India, Switzerland spar over access to bank accounts information
NEW DELHI: The Indian Tax authorities and the Swiss government could be headed for a showdown over what the Indian side regards as lack of co-operation from the Alpine country over access to information on bank accounts.
Last week Finance Minister P Chidambaram wrote to his Swiss counterpart – officials aware of the letter’s contents describe it as strongly worded warning that India might examine further steps if co-operation was not forthcoming. These steps could include declaring Switzerland a so-called non-cooperative jurisdiction, a finance ministry official said. If this were to happen investors from Switzerland would not be able to claim benefits under the double-taxation avoidance agreement (DTAA) between the two countries.
The letter reiterated the Indian stance that the Swiss had not honoured the terms of the DTAA between the two nations, under which information about Indians with accounts in Swiss banks has been sought by the tax authorities. “In the letter, both HSBC and non-HSBC references have been mentioned, and information about foreign accounts sought”, added the official. “In the same communication, Swiss authorities have been asked to obtain domestic approvals and provide information about account holders,” the finance ministry official said.
Discussions in February between the two countries were inconclusive as both sides reiterated stated positions. “The visit of Swiss delegation in February served no purpose as both sides reiterated their position, which has now led to a complete deadlock. We have the right to declare Switzerland a non-cooperative jurisdiction”, added this official, who requested anonymity. Last year, India had declared Cyprus a Non-Cooperative Jurisdiction and suspended tax benefits available under the bilateral tax treaty signed in 1994.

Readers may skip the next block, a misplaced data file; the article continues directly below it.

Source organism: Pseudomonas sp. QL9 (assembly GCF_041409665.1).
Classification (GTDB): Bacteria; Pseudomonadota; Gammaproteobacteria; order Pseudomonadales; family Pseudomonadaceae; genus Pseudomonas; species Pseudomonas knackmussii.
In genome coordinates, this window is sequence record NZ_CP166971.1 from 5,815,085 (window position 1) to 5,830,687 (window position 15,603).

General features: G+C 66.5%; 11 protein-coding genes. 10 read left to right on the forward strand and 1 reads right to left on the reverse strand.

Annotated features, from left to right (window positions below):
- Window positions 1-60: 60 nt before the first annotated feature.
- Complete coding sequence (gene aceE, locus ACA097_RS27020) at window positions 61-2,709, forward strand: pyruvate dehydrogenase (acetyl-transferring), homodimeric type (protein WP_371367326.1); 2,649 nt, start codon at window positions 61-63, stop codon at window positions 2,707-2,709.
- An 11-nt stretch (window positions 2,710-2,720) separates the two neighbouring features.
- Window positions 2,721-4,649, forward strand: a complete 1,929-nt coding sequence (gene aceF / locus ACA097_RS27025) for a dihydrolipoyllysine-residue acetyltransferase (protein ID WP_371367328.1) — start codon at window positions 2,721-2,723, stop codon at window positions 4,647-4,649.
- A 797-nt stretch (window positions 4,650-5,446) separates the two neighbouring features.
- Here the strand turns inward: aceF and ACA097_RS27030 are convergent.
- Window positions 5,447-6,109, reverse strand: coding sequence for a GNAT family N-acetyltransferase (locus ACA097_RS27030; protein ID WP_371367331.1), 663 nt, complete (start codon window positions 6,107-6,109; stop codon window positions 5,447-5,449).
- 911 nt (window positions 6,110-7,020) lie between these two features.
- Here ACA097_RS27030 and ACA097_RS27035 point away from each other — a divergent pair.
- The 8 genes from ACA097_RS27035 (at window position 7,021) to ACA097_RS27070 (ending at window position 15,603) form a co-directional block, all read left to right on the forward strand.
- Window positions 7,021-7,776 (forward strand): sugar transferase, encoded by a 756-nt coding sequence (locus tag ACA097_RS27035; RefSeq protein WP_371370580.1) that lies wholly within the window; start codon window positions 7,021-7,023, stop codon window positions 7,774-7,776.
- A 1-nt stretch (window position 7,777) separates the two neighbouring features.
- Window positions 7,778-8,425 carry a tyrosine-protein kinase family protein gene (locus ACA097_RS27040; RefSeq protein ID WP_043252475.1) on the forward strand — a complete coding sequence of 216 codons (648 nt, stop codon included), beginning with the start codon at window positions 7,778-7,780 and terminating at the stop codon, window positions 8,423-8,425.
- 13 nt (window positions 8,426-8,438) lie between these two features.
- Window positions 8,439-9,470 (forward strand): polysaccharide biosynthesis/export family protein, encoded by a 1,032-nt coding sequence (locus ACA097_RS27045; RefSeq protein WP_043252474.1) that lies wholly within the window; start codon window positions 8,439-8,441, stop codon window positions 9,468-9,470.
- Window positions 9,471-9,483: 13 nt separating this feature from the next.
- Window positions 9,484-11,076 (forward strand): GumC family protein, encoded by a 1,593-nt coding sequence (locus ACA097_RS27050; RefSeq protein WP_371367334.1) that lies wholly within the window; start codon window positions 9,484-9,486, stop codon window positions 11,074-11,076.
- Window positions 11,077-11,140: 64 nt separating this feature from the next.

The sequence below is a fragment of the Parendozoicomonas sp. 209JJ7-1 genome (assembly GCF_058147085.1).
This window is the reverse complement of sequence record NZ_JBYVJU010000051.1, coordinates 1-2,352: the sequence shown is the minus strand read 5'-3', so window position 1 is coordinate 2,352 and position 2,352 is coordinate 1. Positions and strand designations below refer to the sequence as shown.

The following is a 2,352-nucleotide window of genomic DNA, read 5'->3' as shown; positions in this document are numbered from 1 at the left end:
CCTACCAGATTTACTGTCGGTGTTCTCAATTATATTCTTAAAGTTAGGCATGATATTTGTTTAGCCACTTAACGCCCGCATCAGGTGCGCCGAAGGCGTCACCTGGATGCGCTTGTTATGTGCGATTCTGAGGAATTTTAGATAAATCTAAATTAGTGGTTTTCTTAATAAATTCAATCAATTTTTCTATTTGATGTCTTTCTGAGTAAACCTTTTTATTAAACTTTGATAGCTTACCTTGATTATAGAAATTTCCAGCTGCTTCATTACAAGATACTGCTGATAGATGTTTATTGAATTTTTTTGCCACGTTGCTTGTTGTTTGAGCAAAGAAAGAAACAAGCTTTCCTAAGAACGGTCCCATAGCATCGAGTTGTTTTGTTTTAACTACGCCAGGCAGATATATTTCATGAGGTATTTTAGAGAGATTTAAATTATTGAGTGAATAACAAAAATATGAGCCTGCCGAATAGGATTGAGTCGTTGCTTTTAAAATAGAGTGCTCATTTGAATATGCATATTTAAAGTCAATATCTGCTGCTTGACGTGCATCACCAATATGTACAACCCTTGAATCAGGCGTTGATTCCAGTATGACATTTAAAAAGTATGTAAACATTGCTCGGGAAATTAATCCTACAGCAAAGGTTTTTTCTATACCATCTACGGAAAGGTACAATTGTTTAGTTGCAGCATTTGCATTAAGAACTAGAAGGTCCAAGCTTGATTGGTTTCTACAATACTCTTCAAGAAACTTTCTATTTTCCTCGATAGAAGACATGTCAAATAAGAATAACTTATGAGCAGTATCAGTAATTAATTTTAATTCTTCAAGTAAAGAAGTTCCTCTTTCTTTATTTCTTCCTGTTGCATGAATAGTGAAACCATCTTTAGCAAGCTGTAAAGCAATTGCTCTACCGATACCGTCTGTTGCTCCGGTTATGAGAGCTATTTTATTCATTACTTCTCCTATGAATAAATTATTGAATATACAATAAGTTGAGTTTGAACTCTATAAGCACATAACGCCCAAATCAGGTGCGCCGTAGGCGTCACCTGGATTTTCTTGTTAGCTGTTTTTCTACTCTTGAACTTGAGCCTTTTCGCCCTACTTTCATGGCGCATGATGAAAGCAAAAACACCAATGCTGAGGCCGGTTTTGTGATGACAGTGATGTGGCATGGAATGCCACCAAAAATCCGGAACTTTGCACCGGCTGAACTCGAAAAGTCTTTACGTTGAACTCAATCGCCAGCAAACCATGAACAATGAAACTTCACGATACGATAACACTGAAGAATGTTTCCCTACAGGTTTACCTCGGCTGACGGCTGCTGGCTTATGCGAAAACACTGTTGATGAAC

Earlier, Finance minister P Chidambaram in December had written a letter to his Swiss counterpart, who in her reply sent in January, cited domestic laws for her country’ inability to share details on bank accounts. ET on March 3 had reported that the letter from the Swiss finance minister said notifying the account-holder of the fact that tax authorities of a foreign country were making enquiries is in line with Swiss bank secrecy laws. If the account-holder declines to part with the information, the Indian government could challenge such non-cooperation in Swiss courts, the official familiar with the communication had told ET.
Switzerland’s finance minister had stated that the 2011 Double Taxation Avoidance Agreement, under which India had sought information, applies prospectively, thus ruling out access to information about accounts opened before that date. In the recent past, Indian government’ efforts have focused on the so-called HSBC list — which was passed on to India by the French authorities, who in turn obtained the names from a disgruntled employee of the British bank. A senior IT official said, “This is a sovereign request and information has to be shared under Article 26 of the treaty signed between the two countries, which overrides Swiss domestic laws.”
In his budget speech on February 17, Finance Minister P Chidambaram had spoken of “several hurdles” in obtaining evidence from foreign countries about offshore accounts held by Indians. “The government has succeeded, through alternative methods and special efforts, in obtaining information in 67 cases and action is underway to determine the tax liability as well as impose penalty. Prosecution for willful tax evasion has been launched in 17 other cases. More enquiries have been initiated into accounts reportedly held by Indian entities in no-tax or low-tax jurisdictions,” FM had said in his budget speech.
Credit: Economic Times